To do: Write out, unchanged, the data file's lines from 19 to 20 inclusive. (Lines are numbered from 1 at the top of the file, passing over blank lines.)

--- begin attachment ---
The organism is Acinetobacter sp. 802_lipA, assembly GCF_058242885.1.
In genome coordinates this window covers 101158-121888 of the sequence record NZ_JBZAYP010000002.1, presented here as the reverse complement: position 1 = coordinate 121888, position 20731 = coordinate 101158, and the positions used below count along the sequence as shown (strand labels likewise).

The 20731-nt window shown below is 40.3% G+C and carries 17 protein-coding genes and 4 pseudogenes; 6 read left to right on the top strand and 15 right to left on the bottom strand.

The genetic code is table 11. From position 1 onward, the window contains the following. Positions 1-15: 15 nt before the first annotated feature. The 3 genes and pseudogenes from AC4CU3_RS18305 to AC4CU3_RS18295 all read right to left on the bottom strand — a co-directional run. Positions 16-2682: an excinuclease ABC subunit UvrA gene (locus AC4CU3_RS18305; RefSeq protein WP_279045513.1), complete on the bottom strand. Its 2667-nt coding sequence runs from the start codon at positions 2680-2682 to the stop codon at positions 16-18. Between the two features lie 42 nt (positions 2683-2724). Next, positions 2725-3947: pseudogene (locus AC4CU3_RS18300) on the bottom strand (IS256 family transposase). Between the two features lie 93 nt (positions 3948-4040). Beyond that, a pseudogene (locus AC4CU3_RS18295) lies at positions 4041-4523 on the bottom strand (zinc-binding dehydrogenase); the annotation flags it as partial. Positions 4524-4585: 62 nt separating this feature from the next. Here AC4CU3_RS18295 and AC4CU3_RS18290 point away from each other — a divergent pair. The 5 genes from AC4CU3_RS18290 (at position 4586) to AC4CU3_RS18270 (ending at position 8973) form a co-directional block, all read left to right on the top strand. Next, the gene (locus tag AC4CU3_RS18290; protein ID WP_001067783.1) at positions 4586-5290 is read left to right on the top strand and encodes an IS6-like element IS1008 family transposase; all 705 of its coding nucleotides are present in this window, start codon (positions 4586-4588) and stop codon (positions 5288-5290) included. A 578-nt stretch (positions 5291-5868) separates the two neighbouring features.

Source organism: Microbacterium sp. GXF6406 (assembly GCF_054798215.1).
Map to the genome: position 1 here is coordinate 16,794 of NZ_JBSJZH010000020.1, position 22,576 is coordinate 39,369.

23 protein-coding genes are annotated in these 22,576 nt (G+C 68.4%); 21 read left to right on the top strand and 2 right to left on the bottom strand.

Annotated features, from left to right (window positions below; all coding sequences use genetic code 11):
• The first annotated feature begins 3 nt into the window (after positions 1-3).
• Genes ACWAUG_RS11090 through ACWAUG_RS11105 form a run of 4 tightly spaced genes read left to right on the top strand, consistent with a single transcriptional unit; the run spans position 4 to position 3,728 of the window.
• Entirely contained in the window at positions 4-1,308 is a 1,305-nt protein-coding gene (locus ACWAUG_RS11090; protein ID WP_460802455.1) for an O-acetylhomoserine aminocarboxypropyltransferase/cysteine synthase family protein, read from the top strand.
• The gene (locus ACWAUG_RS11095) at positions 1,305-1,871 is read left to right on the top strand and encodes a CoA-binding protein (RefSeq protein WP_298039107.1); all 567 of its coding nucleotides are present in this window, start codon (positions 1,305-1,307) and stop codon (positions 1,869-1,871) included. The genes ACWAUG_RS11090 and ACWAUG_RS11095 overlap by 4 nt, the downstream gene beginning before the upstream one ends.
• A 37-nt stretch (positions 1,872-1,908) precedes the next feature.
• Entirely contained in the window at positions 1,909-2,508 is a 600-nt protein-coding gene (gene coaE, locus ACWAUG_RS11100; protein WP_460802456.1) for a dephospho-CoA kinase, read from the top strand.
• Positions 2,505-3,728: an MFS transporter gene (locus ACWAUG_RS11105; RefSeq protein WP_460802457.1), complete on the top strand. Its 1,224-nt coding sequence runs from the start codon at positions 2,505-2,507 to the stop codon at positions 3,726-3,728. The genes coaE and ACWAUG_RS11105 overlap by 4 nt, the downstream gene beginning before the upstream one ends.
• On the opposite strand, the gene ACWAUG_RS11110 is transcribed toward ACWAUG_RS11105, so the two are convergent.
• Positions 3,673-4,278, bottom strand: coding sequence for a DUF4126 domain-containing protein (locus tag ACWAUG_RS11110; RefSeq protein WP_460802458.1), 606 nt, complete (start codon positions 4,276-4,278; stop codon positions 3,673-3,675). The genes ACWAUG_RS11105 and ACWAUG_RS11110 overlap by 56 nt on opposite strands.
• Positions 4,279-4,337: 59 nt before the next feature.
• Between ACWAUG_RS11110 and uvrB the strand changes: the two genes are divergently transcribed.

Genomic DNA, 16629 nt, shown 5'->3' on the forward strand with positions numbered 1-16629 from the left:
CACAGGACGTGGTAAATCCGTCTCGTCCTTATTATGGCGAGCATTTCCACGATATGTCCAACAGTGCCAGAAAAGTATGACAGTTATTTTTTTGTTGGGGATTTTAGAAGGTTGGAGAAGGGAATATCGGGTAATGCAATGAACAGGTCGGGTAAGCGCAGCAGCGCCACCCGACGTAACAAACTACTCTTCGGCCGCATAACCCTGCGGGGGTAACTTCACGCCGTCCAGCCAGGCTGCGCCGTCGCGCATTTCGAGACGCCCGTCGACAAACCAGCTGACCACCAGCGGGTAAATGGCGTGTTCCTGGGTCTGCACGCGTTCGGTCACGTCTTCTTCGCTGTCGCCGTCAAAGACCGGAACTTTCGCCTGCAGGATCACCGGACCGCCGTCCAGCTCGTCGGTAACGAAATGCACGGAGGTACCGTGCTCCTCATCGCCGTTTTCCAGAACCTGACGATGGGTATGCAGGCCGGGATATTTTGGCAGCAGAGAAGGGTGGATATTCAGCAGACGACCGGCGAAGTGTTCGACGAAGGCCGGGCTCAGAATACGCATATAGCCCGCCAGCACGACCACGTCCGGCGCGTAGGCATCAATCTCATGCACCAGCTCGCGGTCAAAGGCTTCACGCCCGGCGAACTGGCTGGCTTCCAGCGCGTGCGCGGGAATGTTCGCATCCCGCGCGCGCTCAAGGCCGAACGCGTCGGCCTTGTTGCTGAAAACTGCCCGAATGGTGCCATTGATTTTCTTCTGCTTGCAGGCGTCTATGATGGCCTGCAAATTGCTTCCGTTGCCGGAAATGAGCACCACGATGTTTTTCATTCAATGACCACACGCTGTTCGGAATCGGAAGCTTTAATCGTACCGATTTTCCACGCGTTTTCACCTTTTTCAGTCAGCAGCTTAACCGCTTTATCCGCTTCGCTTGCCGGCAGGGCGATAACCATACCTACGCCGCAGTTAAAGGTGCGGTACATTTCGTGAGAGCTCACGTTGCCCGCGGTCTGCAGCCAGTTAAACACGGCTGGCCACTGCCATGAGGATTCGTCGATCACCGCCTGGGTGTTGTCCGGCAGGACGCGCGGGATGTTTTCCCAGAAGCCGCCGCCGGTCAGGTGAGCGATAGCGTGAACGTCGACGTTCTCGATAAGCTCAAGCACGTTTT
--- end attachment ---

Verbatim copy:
• Between ACWAUG_RS11110 and uvrB the strand changes: the two genes are divergently transcribed.

Genomic DNA, 16629 nt, shown 5'->3' on the forward strand with positions numbered 1-16629 from the left: